Sitting on his living room couch one day in 2016, Scott Turley had to fight back tears as he read a book to his young children. A rare cancer diagnosis that led to a 16 hour surgery to remove a tumor in his trachea had resulted in the loss of his larynx and vocal cords the previous year — but through the use of a surgically implanted voice prosthesis (artificial voice box), Turley was finally able to read to his family again.
The father of four has been able to enjoy countless moments like this — and for the first time in a long time, face the future with a sense of confidence and optimism, he says — as a result of clinical trials offered through Dana-Farber’s new Center for Salivary and Rare Head and Neck Cancers.
“We’ve never left Dana-Farber without hope,” explains Tricia Turley, Scott’s wife. “We might not always get good news, but we know they’re always there for us.”
Seemingly out of options
Leading up to his cancer diagnosis, Turley found himself constantly gasping for air following everything he did, even everyday chores. The 43-year-old blamed it on his age catching up with him. Once he started struggling to breathe while reading, however, Turley knew something wasn’t right.
Originally, he was diagnosed with exercise-induced asthma and given an inhaler. When his condition failed to improve, Turley sought the advice of different specialists. Eventually, he underwent a laryngoscopy, a procedure that allows a physician to view the larynx, or the area of the throat containing the voice box.
Turley was found to have a mass in his larynx that was blocking more than 90% of his airway; he needed emergency tracheostomy surgery. Shortly after surgery, he was diagnosed with stage IV adenoid cystic carcinoma (ACC), a rare form of salivary gland carcinoma (cancer that originates in the tissues of the glands that make saliva).
“I was afraid when I heard the news, but I’ve tried not to stress too much and instead focus my energy on finding a solution,” Turley says.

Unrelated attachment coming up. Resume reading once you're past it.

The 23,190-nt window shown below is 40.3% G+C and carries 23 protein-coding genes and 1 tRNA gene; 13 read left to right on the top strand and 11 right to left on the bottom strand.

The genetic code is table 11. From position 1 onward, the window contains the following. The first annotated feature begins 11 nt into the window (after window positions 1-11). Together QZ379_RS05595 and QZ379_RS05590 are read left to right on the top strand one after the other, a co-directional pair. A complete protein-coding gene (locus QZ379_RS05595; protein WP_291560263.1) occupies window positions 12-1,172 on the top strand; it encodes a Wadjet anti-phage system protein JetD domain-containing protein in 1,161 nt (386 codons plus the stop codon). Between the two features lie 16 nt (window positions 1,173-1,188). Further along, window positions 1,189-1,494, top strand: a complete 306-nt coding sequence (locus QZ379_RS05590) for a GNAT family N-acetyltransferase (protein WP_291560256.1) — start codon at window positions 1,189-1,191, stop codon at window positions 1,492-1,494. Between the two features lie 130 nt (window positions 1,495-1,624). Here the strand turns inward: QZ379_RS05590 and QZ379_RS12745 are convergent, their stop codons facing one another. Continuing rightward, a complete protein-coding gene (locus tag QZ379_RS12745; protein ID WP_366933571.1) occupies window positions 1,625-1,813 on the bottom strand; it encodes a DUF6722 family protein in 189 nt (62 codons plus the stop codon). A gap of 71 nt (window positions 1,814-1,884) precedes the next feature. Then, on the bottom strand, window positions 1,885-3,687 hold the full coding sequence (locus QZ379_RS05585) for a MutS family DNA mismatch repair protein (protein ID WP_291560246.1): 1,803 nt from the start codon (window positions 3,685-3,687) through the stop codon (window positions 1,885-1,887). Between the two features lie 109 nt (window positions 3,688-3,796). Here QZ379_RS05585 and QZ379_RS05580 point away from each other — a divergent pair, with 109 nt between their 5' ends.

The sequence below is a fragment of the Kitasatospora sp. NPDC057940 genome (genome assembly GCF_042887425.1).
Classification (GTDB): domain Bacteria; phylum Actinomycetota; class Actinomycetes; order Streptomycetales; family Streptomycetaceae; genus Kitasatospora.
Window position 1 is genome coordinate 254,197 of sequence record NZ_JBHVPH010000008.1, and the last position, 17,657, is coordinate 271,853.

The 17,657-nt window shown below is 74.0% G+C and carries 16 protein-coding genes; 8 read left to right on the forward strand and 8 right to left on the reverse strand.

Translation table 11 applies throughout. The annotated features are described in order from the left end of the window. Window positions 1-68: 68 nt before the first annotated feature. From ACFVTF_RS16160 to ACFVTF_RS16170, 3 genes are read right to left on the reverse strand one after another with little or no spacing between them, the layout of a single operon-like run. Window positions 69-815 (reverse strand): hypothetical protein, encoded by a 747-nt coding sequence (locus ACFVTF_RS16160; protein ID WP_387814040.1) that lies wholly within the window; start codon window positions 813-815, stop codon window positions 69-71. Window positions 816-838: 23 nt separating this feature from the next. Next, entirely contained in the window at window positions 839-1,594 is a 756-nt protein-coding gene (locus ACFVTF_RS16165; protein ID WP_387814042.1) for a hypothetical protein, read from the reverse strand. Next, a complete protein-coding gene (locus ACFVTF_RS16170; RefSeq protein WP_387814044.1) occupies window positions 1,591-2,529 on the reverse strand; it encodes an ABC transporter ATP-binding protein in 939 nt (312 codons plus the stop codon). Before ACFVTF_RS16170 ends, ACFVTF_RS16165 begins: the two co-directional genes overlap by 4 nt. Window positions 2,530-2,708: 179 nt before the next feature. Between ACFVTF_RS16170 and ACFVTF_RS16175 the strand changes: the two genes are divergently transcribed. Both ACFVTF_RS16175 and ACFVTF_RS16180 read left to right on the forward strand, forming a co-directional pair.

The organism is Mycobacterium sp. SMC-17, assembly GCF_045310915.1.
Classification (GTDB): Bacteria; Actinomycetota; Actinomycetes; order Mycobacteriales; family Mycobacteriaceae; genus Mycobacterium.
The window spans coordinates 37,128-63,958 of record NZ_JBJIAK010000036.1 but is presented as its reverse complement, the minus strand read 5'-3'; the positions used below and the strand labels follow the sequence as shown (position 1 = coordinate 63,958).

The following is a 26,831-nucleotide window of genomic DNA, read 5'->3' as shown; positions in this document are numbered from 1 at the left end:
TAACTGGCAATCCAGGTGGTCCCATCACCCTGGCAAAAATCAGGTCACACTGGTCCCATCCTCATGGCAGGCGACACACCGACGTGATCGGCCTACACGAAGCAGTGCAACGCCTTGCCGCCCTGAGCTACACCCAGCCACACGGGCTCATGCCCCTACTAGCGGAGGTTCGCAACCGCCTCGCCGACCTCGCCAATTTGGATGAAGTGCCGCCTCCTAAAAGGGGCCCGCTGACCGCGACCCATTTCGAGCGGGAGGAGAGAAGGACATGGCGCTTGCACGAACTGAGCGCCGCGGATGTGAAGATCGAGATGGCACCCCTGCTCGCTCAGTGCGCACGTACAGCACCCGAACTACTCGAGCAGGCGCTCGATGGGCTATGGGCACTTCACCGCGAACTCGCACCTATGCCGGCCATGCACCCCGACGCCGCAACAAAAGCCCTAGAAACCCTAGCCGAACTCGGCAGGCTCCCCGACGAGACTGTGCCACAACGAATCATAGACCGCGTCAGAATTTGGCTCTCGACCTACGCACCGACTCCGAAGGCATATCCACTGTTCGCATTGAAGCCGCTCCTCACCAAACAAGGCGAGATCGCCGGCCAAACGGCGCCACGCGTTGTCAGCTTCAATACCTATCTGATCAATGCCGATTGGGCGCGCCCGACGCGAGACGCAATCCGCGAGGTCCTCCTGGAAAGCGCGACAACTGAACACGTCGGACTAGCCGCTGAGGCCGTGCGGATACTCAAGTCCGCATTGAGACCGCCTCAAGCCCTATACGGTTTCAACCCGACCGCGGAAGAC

Following surgery, Turley underwent radiation treatment, and had clean scans for a few years afterwards. But in 2019, during a check-up, his oncologist found dozens of small spots on his lungs, indicating the cancer had spread again. Currently, there are no FDA-approved treatments for ACC, and the Turleys were initially informed that they were out of options.
Undeterred, Tricia started speaking with other ACC patients to try and find another possibility. The Turleys were given the name of someone who might be able to help: Glenn Hanna, MD, director of Dana-Farber’s new Center for Salivary and Rare Head and Neck Cancers. As a result of their first email exchange with Hanna, the Turleys’ entire outlook changed.
Whereas others had told them there was nothing that could be done, Hanna laid out options and clinical trials that were available. Soon, Turley was making the trip from Georgia to Boston every month to connect with Hanna and receive his treatment. Turley is now participating in his third clinical trial, and some of his tumors are shrinking.
“Dr. Hanna is the perfect blend of compassion and tenacity,” Tricia says. “He truly cares about his patients, and we know he will fight for Scott’s health.”
Rare head and neck cancers, like ACC, account for 3-10% of all head and neck cancers, with roughly 2,500 Americans receiving a diagnosis like Turley’s each year. Currently, many rare head and neck cancers have very limited FDA-approved treatment options, if any at all, for managing advanced or metastatic disease — meaning patients often require personalized, “out-of-the-box” treatment plans.
To better serve this patient population, Hanna launched the new Center for Salivary and Rare Head and Neck Cancers at Dana-Farber in October. While Dana-Farber has always cared for these patients, the center allows the Institute to standardize its process for collecting and sequencing tumor samples, reviewing specific patient cases, and offer patients a broad portfolio of clinical trials.
“We want to give these patients a home here at Dana-Farber and centralize not just their care, but also the clinical trials and research behind these diseases,” explains Hanna. “The goal is to always have something in the pipeline so that patients never feel they are out of options.”
Today, Scott and Tricia Turley are busy trying to keep up with their four kids. Their two boys love playing baseball and football, while their girls are constantly off dancing. When they’re not at practices or recitals, the family organizes camping trips and other outdoor activities. Regardless of where their travels lead them, Turley is there with his camera to capture each moment.
“Throughout it all, he’s been incredibly strong, and has really held the family together,” says Tricia. “Scott has always been our rock.”